C P Henderson and Co v The Comptoir D’Escompte de Paris: PC 1873

The court considered a bill of lading in the usual form, save that the words ‘or order or assigns’ are omitted. The court was prepared to assume that such a bill was not a negotiable instrument. It was argued that, notwithstanding the omission of these words, this bill of lading was a negotiable instrument, and there was some authority at nisi prius for that proposition; but the general view of the mercantile world was that, in order to make bills of lading negotiable, some such words as ‘or order or assigns’ ought to be in them.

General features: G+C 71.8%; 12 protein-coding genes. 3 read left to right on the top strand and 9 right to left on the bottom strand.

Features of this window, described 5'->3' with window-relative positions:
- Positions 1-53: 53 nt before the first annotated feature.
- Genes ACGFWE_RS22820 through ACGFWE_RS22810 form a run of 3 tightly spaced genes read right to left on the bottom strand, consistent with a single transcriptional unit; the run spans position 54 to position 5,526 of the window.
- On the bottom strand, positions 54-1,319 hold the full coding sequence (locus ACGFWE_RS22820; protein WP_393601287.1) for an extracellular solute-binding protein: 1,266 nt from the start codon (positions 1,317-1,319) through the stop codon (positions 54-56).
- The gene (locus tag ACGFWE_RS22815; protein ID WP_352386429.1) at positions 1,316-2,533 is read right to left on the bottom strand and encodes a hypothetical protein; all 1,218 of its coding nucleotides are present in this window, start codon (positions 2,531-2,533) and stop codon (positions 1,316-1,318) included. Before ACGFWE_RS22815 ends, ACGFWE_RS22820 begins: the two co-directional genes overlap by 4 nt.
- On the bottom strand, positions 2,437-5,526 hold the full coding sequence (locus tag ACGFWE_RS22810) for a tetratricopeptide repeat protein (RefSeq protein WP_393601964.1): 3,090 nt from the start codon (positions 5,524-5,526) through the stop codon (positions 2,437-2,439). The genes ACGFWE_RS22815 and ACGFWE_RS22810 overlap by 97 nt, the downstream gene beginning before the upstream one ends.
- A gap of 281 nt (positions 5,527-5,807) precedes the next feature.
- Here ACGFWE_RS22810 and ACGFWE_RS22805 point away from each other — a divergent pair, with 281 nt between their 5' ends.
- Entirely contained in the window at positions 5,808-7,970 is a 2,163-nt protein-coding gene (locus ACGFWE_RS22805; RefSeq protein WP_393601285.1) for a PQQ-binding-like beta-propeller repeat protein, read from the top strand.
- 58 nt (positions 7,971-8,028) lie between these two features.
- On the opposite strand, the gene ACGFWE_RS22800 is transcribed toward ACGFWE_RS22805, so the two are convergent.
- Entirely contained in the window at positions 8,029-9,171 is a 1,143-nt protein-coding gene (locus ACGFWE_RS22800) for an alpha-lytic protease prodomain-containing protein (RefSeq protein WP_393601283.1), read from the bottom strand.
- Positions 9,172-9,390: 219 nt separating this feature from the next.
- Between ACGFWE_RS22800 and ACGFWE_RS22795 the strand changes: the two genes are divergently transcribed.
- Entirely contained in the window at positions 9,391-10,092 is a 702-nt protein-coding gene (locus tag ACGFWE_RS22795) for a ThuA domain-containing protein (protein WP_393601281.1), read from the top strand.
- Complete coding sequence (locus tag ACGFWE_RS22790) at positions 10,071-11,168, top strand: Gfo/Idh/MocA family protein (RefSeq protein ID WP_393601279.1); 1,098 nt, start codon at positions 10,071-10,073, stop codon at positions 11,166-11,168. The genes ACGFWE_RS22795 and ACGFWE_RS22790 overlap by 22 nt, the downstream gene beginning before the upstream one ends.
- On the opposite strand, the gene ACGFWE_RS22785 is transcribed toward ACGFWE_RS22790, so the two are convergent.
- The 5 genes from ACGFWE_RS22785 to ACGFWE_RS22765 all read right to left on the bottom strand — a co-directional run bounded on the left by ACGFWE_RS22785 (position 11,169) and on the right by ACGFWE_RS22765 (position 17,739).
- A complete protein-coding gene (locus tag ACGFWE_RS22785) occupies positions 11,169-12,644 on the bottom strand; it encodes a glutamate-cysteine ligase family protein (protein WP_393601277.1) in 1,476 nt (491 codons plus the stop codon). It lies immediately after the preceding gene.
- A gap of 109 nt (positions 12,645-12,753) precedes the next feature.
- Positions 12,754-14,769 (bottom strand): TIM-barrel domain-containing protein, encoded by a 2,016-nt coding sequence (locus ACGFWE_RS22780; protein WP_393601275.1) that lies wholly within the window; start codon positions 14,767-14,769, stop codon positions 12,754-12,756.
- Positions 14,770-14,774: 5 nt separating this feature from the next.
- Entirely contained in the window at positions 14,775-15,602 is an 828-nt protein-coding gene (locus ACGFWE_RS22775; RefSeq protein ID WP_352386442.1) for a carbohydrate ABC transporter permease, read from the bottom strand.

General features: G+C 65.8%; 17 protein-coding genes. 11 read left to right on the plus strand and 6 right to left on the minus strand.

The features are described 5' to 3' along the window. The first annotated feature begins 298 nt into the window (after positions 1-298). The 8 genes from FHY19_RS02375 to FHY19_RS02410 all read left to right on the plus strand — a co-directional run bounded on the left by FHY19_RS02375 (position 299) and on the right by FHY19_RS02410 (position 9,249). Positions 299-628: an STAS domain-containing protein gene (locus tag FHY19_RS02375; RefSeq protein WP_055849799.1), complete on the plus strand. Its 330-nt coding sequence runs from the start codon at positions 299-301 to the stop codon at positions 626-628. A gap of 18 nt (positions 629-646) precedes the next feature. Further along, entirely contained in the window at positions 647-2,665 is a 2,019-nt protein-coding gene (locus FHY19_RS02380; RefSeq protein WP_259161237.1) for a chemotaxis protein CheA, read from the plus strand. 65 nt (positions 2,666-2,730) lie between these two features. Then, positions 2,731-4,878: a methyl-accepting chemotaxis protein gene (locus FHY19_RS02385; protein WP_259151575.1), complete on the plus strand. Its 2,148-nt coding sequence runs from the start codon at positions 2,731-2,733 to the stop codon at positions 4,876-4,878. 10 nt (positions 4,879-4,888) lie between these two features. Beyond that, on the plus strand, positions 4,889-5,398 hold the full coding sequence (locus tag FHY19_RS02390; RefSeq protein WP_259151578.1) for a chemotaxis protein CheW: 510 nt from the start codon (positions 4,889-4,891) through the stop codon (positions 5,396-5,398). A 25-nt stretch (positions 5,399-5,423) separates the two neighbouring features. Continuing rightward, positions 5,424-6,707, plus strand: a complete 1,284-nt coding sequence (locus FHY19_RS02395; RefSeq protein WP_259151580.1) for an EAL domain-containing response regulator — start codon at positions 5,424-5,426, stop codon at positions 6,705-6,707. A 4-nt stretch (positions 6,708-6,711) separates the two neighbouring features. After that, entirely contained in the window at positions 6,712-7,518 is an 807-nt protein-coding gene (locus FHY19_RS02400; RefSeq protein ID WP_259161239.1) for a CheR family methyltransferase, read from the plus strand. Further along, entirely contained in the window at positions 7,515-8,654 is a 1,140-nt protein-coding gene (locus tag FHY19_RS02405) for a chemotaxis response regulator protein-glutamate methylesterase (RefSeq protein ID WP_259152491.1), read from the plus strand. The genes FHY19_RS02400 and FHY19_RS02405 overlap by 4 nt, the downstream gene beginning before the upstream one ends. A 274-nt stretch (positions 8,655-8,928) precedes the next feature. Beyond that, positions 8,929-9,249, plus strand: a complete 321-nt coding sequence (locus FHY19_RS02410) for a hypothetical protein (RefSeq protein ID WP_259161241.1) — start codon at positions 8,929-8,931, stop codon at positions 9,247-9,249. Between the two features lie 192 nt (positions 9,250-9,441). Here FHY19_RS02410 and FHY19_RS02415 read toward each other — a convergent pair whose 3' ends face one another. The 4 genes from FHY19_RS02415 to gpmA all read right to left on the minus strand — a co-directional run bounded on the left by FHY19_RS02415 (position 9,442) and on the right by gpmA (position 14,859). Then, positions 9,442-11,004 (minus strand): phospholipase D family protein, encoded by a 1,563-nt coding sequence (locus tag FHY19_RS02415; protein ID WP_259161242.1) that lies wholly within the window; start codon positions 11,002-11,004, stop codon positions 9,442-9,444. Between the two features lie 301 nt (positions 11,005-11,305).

(1873-74) LR 5 PC 253
Commonwealth
Cited by:
CitedJ I MacWilliam Co Inc v Mediterranean Shipping Company S A, ‘The Rafaela S’ CA 16-Apr-2003
Machinery was damaged whilst in transit, on the second of two legs. The contract described itself as a through bill of lading, but the port of discharge was not the final destination.
Held: The contract was a straight bill of lading. A . .
CitedJ I MacWilliam Company Inc v Mediterranean Shipping Company SA; The ‘Rafaela S’ HL 16-Feb-2005
A US company bought a printing machine and ancillary equipment on CIF terms from an English company. The sellers consigned the goods to the buyers. The carriers were a container liner operator and the demise charterers of the vessels ‘Rosemary’ and . .

These lists may be incomplete.
Updated: 10 May 2021; Ref: scu.181885